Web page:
Lucky strike? Moment meteorite slammed into Super Blood Wolf Moon caught on camera (PHOTO, VIDEO)
Chief among them was Jose Maria Madiedo, an astronomer at the University of Huelva in Spain, who captured the exact moment a football-sized meteorite hit the top left quadrant of the copper-tinted blood moon.
By Madiedo’s readings, the meteorite hit at exactly 5:41am local time during the totality phase of the eclipse on January 21. Astronomers in Huelva began monitoring lunar impact flashes in 1997, but this marked the first time such an event was captured on camera during a lunar eclipse.
The Moon Impacts Detection and Analysis System, or MIDAS, telescopes that Madiedo used have high-sensitivity video cameras, which are perfect at capturing these split-second events. Their software immediately logs the flashes and identifies their exact location on the lunar surface to an accuracy of about 0.001 seconds.Also on rt.com Super Blood Wolf Moon: Your essential guide to rare lunar event
“When the automatic detection software notified me of a bright flash, I jumped out of my chair,” Madiedo told Gizmodo.
For this particular lunar eclipse, as rare as it already was, Madiedo and his team doubled the number of telescopes observing the moon from four to eight.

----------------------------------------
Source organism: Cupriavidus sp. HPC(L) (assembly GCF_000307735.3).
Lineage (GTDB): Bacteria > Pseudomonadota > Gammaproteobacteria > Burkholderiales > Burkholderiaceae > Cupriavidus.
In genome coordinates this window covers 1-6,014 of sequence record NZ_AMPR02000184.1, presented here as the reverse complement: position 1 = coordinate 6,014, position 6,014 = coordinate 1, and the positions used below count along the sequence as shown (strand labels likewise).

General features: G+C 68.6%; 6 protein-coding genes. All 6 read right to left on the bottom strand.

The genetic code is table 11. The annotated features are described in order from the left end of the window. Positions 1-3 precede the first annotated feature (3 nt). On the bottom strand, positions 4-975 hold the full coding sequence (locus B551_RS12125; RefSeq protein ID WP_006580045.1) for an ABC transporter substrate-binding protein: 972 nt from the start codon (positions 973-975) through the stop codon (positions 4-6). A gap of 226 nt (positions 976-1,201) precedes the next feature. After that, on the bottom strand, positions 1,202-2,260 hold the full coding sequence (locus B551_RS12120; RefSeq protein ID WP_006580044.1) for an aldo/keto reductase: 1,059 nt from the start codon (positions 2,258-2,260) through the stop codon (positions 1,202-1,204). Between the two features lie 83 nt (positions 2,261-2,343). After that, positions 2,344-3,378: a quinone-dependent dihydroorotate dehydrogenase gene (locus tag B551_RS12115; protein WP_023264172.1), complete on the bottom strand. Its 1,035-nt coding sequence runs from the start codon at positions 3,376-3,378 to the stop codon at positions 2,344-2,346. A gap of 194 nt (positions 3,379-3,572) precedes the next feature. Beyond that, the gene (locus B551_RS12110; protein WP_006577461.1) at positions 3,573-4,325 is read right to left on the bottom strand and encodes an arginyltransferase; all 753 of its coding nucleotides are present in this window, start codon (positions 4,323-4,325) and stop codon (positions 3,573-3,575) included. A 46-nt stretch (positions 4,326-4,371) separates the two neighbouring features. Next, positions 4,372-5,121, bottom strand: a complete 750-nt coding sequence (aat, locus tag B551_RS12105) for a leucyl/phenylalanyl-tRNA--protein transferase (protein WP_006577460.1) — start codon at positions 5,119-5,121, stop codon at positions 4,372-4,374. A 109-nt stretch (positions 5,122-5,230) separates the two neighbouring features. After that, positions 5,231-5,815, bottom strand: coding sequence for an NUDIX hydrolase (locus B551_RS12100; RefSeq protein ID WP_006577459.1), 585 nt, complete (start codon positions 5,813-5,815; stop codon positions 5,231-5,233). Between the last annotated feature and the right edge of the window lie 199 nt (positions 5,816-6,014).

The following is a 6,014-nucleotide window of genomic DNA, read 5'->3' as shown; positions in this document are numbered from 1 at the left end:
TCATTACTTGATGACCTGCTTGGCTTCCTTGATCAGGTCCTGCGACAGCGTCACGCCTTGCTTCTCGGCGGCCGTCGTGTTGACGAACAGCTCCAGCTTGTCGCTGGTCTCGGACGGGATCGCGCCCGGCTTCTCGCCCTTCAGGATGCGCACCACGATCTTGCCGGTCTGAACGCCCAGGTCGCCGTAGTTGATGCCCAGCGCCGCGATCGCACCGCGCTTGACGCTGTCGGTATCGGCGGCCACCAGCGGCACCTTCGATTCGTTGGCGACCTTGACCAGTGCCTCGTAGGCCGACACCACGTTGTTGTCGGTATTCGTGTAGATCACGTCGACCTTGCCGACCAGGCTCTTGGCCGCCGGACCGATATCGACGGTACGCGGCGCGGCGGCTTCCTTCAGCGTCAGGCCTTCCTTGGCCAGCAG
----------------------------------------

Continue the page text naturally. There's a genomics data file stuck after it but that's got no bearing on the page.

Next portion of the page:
“In total, I spent almost two days without sleeping, including the monitoring time during the eclipse,” Madiedo continued. “But I made the extra effort to prepare the new telescopes because I had the feeling that this time would be ‘the time,’ and I did not want to miss an impact flash.”Also on rt.com Moon mining: ESA sets up lunar project to secure oxygen & water by 2025
While he awaits a full data analysis, Madiedo estimates that the tiny asteroid had a mass of between 2kg and 10kg and was about the size of a football.
The roughly 37.9 million-square-kilometer surface of the moon is hit by an estimated 2,800kg of meteor material (rock and ice) each day. The lunar strikes often come in the form of “musket ball” sized rocks no more than a few dozen grams or so in mass, according to Robert Frost, instructor and flight controller in the Flight Operations Directorate at NASA.
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